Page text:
Wednesday, July 27, 2011

Our First, and Only, 6-Month IFSP Meeting

Unlike IEPs, IFSPs are reassessed twice a year. Our 6-month IFSP meeting was held Monday morning. I was nervous going into that meeting. Ava has made great strides and I was a little concerned they would tell me that she didn't qualify for services any more.

As it turns out, I didn't need to worry quite so much about that. I was careful to stay focued on her needs rather than her successes, but I did not exaggerate her needs. The main ones I see right now (in no particular order) are:
  • The more stress she's under, the more difficulty she has communicating. So, when she's upset or hurt, that is when she tends to lose her words. Those moments are exactly the ones in which you need for her to communicate the most.
  • Although Ava is making many communication attempts at home, she is reluctant or unable to communicate at school with her teachers and peers. At school she'd often rather go without than try to tell someone what she needs. At school she doesn't even try to talk to the other children in the classroom. That situation just breaks my heart and I desperately want to see improvement there.
  • As an SLP, I continue to recognize the comprehensiveness of the speech delay in terms of intelligibility, but early intervention won't really write goals for specific speech sounds or intelligibility issues because there is such a wide range of normal at this age. That doesn't make it less valid, just something out of the scope of early intervention apparently.

So, we reviewed her speech progress and discussed her speech needs rewriting her goals and continuing her in speech therapy for an hour a week. If our therapist's schedule permits, she will actually see Ava at school in order to facilitate her communication and speech there. I will obviously continue to work with Ava here at home.

The big story of the IFSP meeting, however, is that we veered off into an entirely new direction. My service coordinator sent me a questionaire ahead of time and one of the questions was about my areas of concern for Ava. Almost on a whim, I wrote in a couple of non-speech items that have been bugging me for a while now. Honestly, I was expecting to bring them up and be reassured that they were within the normal range for kids her age. That's not exactly the way it went.

I've noticed that Ava is really sensitive to noise. The sound of the washer or dryer running will bother her enough while she is watching television in another room for her to leave the tv, run around the corner and down a hallway and shut the door to the laundry room. The flushing of the toilet in a restroom bothers her. Her hands clap over her ears and she recites, "loud, loud, loud" until the sound stops. Her father's electric razer will get the same reaction. We took the kids to their first movie (Winnie the Pooh) and I spent the entire time with my hands over her ears trying to reassure her that it really was all right.

Another issue is her picky eating. It is getting worse and worse and seems to be related to texture. She doesn't like to touch things that are messy and if her hands do get messy she immediately wants a napkin. She doesn't like to be touched or restrained. When other children approach her she gets really upset and reacts almost as if she's been hit. Washing her hair and face is pretty traumatic because she reacts so poorly to the washcloth and tilting her head back.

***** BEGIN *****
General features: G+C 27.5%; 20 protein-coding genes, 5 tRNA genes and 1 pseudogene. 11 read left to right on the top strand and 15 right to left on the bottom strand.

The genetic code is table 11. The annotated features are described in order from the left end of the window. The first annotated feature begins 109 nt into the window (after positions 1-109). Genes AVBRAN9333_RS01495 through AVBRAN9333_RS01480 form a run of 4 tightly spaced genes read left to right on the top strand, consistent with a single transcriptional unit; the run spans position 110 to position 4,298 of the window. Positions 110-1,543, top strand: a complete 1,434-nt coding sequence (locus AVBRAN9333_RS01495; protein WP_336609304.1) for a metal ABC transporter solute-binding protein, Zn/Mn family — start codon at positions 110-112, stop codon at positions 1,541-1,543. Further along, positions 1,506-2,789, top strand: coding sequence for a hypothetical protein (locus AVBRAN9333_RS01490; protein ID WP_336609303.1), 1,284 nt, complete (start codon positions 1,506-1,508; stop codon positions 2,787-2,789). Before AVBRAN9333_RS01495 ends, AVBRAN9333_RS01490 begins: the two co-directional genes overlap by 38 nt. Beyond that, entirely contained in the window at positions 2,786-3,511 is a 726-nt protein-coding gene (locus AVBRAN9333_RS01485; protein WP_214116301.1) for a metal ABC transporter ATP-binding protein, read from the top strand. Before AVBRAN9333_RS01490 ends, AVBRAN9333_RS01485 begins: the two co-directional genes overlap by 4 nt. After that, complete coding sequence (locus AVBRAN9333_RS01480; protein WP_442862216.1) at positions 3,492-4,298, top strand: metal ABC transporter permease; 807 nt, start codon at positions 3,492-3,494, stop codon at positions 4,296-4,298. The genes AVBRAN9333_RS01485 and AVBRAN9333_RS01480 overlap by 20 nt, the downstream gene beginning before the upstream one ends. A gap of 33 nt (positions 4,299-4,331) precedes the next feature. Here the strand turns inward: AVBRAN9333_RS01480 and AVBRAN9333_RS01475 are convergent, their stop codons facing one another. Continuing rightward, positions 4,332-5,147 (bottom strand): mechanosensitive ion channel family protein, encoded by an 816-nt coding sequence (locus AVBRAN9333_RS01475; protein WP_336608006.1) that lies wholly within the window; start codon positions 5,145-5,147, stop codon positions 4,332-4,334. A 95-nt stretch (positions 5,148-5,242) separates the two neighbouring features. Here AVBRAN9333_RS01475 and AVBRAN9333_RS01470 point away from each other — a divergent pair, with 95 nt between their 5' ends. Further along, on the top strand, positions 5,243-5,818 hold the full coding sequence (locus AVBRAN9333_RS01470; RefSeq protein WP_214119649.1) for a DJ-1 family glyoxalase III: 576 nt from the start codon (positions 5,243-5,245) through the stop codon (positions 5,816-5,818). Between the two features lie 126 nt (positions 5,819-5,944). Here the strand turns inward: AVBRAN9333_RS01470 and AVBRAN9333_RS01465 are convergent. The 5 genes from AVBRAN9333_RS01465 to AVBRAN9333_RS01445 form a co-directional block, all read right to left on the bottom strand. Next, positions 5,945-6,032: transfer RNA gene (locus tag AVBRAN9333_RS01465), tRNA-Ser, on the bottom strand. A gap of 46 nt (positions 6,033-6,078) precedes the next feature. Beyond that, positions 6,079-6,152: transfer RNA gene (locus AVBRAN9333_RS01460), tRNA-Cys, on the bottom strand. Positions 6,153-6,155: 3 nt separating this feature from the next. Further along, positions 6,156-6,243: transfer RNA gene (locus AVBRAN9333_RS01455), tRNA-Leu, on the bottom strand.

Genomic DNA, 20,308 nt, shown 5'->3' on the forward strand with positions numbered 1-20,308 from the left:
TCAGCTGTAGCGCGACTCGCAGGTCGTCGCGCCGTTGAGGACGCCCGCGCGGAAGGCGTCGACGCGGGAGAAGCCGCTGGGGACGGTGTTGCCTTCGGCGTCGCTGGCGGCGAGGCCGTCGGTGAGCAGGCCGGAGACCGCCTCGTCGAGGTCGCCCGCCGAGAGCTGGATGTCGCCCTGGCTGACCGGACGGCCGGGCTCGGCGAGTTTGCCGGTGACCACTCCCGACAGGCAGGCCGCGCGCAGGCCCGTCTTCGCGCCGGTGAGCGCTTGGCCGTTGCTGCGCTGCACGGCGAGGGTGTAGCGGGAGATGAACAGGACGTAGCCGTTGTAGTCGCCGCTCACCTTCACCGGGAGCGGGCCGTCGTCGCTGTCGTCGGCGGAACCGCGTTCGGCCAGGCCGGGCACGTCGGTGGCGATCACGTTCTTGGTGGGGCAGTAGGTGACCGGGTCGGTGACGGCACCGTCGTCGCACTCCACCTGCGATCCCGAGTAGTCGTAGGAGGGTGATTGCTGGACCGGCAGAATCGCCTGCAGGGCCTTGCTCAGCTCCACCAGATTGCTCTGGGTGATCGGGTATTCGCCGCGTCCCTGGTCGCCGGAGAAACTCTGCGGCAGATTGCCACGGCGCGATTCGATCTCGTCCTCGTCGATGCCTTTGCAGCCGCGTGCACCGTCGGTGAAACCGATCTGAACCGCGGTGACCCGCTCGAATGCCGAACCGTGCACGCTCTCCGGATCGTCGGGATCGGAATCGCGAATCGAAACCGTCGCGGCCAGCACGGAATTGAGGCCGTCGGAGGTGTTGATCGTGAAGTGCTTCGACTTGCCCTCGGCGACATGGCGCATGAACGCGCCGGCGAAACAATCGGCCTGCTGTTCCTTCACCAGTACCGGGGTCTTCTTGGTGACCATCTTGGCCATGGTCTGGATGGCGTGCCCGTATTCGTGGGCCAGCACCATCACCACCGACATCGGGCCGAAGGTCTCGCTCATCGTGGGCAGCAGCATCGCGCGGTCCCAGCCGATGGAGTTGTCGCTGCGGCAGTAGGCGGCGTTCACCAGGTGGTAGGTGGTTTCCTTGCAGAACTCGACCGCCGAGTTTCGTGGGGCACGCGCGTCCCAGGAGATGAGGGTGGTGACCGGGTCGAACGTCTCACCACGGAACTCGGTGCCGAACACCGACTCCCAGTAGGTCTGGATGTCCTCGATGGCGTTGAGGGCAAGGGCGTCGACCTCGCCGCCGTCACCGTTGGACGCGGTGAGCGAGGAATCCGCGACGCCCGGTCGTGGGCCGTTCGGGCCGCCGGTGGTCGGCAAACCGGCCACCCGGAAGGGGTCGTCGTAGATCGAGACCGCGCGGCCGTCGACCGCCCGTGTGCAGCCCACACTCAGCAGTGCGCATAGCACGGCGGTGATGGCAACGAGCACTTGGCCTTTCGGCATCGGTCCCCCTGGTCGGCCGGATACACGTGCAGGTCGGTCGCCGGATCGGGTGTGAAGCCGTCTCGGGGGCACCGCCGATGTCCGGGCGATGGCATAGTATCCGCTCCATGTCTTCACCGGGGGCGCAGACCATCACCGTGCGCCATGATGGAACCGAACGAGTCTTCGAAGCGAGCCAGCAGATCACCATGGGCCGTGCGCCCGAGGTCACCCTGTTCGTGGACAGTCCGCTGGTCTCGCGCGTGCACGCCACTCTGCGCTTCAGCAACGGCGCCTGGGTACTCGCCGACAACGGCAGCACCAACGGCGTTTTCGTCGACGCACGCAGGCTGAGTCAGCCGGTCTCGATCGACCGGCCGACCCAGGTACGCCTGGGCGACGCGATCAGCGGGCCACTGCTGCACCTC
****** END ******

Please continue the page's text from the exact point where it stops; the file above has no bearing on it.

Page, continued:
Well, to make a long story a bit shorter, we've added an hour of occupational therapy to her services. They feel like some OT might make a big difference with her feeding and bathing issues and other sensitivities.

I've never been closely involved with occupational therapy services before and so this will be a whole new area for me. I am hopeful that they can help Ava to be less sensitive and to experience the world a little more comfortably and fully. That would be such a gift to her.

All in all, a useful IFSP meeting. Next up: transition meeting and scheduling our first occupational therapy session.


  1. Funny that you posted this today. I actually just spoke with Brayden's service coordinator today about an OT eval and sensory profile. Our concerns are somewhat similar but also related to some fine motor delays. We had our transition meeting last month, but our first review isn't until October. It has been interesting to see the process. Thanks for sharing your experiences!

  2. We are also struggling with some OT issues...I'm glad you are going to get to continue Ava's services and get some OT services too. Our developmental specialist recommended the book, "The Out of Sync Child has Fun" as a supplement to OT services. It is a very helpful book so far.

  3. Leah: Let me know what they say once Brayden has his OT eval. It is interesting how we are all traveling similar paths down this early intervention road.

    Gentle Blue: Thanks for the tip on the book. I've downloaded a free sample chapter to the kindle app on my iPhone and I'll check it out.

  4. My son Alex has noise sensitivity and texture issues too. He had his last early intervention OT yesterday since he turns 3 tomorrow. He gets really upset with noises. He also cant stand being dirty. His therapist said he basically fails at play-doh because he refuses to even touch the stuff. She said that he's doing really well though so I'm hoping he outgrows the sensitivities since we have no more resources on that.
    He tests on par for his age with cognitive and motor skills.

  5. It is interesting that many of our little ones with apraxia also have some sensory issues too. I'm a little bit frustrated because I haven't gotten a call yet from my service coordinator to let me know who our OT will be or when to expect services to begin, but I am trying to be patient. It is hard when the time always seems to be ticking closer to that three year old birthday.


Web Analytics